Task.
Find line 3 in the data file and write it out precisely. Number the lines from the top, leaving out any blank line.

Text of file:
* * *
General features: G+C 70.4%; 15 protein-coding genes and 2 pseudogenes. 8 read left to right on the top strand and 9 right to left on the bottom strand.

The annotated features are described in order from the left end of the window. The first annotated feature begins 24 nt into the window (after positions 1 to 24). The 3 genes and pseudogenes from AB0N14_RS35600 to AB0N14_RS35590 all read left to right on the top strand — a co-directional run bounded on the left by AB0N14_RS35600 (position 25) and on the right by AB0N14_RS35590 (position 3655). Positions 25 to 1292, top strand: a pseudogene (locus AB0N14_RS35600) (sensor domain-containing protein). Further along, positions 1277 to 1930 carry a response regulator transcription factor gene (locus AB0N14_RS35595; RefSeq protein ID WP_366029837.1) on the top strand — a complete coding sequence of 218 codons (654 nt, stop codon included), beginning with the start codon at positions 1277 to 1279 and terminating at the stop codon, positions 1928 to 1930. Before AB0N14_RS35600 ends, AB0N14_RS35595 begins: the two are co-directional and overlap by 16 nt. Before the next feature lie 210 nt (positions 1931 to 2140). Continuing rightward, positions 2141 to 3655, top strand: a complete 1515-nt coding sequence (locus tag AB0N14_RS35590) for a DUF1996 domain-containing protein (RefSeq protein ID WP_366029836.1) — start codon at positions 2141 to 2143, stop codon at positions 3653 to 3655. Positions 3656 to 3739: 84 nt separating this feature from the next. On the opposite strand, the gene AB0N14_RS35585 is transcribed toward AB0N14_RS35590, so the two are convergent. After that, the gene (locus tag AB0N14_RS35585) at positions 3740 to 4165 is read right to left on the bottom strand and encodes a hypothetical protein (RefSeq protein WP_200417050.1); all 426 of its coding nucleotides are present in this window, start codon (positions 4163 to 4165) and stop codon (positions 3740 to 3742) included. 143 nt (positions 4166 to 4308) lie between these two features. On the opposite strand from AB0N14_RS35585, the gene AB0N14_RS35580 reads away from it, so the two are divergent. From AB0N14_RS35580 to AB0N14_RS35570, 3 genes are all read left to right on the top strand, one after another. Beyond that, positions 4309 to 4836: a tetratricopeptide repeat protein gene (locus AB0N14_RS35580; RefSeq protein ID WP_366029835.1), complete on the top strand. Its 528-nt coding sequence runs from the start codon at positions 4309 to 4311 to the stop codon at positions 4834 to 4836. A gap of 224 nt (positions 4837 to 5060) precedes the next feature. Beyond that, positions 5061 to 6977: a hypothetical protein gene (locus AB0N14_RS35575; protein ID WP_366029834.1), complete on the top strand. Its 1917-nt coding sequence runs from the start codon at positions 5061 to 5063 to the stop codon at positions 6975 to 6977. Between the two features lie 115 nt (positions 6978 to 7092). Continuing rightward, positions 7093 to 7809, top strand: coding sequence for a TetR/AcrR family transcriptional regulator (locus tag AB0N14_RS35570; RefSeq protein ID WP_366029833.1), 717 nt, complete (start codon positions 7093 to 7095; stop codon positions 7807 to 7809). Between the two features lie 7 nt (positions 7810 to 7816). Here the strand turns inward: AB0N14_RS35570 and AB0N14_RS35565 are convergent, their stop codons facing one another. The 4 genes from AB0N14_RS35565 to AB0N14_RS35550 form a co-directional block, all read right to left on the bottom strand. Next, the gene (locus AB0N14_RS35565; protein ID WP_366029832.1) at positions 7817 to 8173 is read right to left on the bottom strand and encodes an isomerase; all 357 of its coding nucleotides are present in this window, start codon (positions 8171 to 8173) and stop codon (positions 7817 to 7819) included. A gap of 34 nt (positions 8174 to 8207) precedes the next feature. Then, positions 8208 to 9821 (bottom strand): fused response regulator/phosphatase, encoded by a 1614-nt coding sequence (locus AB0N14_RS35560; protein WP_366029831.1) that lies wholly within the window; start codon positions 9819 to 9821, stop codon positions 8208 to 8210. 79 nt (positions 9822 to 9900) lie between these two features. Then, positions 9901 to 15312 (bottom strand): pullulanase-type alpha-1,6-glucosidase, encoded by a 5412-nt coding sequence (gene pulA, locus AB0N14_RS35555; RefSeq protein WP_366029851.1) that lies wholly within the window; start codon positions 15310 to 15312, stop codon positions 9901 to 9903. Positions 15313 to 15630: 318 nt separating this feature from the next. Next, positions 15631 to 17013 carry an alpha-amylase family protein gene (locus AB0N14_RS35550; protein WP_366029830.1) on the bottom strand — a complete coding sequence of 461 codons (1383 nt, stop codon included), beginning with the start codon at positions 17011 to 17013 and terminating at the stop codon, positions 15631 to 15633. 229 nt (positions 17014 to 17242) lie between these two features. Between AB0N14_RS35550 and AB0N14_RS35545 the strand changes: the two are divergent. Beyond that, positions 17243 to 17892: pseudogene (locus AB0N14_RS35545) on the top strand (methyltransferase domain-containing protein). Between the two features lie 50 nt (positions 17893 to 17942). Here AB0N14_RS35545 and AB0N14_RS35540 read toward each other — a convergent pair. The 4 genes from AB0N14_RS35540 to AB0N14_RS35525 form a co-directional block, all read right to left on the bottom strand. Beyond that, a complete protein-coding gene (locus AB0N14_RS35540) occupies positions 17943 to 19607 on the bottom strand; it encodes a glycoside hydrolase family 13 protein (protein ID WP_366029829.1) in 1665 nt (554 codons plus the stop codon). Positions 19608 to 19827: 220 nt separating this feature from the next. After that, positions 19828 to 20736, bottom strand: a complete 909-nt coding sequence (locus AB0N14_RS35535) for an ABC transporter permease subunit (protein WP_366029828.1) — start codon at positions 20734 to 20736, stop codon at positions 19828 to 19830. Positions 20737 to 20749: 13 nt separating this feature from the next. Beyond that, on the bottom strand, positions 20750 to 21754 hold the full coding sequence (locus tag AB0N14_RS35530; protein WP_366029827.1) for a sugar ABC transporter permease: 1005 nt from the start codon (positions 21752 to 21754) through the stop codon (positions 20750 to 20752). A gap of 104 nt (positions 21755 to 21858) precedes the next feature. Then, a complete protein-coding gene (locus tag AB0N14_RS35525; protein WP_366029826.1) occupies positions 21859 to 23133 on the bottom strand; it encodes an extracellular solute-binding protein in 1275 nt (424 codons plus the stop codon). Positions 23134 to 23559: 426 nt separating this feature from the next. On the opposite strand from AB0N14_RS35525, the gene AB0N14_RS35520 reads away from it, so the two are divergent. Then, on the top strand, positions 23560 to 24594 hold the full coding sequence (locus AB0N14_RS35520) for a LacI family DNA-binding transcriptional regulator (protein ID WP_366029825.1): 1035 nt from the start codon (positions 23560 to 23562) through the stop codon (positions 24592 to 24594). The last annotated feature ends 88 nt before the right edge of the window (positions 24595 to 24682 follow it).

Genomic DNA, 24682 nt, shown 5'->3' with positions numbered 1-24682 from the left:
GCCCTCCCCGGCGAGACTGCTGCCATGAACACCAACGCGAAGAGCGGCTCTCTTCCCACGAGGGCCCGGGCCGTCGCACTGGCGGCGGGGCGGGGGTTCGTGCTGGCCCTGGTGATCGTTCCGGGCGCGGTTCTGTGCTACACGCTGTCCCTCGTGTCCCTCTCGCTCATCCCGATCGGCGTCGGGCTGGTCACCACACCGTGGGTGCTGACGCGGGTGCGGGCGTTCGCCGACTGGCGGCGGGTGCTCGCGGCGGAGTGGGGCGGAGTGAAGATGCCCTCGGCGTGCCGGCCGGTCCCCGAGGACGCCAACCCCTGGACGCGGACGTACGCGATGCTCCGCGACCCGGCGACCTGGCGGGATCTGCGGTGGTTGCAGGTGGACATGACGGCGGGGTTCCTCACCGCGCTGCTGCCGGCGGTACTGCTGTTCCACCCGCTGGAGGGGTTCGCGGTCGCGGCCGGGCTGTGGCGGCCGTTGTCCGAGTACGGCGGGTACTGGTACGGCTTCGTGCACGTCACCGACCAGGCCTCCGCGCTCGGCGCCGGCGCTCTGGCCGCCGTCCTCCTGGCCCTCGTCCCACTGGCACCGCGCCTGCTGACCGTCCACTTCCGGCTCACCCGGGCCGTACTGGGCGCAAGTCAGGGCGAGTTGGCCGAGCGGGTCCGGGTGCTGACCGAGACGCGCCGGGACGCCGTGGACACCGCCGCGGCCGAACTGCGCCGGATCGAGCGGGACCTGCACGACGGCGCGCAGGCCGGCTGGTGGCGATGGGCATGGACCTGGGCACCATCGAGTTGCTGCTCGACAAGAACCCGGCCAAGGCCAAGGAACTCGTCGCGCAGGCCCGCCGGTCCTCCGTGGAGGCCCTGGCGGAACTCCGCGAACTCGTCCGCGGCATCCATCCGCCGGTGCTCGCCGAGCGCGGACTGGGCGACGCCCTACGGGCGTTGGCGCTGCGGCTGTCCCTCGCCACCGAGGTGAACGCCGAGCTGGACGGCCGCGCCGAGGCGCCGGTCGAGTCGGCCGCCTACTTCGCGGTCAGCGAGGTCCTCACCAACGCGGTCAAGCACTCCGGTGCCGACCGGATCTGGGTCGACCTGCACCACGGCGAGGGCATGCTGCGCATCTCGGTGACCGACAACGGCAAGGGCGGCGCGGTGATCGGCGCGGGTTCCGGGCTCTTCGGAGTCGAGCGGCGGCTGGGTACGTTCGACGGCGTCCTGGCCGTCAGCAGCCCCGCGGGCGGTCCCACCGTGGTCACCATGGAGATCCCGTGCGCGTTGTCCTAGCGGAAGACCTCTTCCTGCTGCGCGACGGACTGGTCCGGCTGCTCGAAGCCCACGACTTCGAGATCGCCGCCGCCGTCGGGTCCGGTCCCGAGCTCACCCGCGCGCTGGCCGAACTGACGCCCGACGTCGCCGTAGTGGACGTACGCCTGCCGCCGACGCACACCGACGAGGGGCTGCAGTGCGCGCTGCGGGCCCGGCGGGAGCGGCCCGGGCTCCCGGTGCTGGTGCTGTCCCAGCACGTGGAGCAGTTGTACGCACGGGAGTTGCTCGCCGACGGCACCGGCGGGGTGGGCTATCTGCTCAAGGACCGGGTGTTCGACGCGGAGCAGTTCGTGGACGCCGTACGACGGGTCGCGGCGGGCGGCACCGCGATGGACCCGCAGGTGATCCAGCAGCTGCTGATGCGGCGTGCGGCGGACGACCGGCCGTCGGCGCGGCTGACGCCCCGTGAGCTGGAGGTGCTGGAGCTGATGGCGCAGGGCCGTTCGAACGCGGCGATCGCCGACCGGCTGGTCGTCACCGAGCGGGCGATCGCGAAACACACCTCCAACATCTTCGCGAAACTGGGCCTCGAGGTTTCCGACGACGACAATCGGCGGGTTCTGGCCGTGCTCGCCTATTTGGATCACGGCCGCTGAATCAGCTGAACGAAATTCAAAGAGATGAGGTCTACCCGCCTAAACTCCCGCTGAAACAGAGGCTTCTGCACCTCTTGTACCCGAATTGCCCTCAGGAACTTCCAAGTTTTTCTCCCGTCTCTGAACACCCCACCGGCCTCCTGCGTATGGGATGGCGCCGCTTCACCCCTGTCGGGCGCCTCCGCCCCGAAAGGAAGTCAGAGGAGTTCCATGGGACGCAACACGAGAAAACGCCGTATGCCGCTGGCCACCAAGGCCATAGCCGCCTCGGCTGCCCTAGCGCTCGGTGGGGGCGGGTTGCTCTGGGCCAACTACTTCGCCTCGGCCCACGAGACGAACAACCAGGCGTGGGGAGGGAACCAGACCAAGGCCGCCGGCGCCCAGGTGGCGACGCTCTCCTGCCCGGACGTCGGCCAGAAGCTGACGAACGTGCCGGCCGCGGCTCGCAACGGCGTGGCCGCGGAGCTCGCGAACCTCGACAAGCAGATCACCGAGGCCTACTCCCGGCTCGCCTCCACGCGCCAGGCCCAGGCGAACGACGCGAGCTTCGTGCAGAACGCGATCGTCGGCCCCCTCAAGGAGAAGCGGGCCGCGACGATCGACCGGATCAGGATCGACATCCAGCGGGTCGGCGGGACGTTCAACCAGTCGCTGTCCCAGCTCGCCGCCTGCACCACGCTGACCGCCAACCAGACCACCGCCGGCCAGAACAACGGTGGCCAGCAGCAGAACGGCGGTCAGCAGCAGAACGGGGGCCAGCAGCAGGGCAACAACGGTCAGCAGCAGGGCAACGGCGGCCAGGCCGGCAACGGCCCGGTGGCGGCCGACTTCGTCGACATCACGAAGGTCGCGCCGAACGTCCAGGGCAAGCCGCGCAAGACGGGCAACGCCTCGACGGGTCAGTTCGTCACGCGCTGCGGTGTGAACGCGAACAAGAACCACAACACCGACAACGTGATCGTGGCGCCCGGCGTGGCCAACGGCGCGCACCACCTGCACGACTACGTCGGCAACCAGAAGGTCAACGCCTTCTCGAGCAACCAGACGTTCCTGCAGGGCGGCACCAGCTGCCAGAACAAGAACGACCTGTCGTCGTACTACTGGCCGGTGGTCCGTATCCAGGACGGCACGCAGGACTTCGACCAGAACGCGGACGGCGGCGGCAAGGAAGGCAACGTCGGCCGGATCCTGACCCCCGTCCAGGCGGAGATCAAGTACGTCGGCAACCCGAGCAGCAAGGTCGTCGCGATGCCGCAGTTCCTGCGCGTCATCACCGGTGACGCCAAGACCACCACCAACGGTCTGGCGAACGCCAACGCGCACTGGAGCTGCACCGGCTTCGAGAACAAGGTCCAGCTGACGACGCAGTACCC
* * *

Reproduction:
Genomic DNA, 24682 nt, shown 5'->3' with positions numbered 1-24682 from the left: